It was Friday, but the way things were going it felt a lot more like a Monday. Ran out of flour midway through preparing my challah dough so I ran out to CVS – the fastest and easiest place to pick up flour. On the way home another driver tried speeding up and passing me as the lanes were merging and when he wasn’t successful, he leaned on his horn and made a crude gesture.

At home I glanced nervously at my yeast and water mixture which puffed up as high as the edge of the bowl, quickly mixed in the last few cups of flour, added the yeast to my Bosch and turned it to low. It started going too quickly so I turned the switch to off, but instead the machine freaked out and started spewing out dough clumps, yeast droplets and flour clouds everywhere.


Looking at the amount of yeast and dough on the floor, counter, cabinets, my clothing and suede boots I contemplated giving in and letting the machine have the last word. But that’s not my style. So although I’d been fasting and was definitely not at peak energy, I ditched the boots and other affected garments and began the sticky job of cleaning up.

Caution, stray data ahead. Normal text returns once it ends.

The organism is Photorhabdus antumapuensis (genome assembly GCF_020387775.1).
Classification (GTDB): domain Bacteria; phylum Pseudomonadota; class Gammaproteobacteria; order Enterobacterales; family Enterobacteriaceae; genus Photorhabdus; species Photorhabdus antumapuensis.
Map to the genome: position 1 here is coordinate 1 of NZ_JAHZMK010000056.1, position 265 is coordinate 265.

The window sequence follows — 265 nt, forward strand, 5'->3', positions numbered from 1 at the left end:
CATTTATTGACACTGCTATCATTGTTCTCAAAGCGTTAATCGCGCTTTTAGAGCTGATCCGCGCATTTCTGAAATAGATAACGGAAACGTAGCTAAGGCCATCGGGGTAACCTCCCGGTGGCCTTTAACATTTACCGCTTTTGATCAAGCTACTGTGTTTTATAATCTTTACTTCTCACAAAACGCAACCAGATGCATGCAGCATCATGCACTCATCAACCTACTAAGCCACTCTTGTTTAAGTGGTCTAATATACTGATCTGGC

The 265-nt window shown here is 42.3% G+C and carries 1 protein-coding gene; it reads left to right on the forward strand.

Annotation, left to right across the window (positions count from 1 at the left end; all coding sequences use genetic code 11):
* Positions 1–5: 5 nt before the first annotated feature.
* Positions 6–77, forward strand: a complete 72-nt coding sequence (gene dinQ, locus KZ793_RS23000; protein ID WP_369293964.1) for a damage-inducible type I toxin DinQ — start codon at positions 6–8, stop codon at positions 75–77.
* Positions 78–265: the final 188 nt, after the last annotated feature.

An hour later the dough was rising beautifully in the bowl and my daughter came home from school. I was able to finish up some articles that were due before the weekend, while she gave six braiding a shot for the first time.

Let me tell you, that night when we said Hamotzi and tasted the (beautifully and artfully braided) challah I knew I came out on top in Bosch vs. Baker Lady. The outside was crispy, the inside soft, fluffy and perfect. It was heavenly.

Same with rude guy vs. Baker Lady. I’m not here to preach about patience or anger management. All I’ll say is there’s nothing like having it all work out in the end. That poor, angry passing guy couldn’t have been rushing home to anything as urgent as homemade challah to break the fast and welcome in Shabbos.

Maybe I should have slowed down and let him in…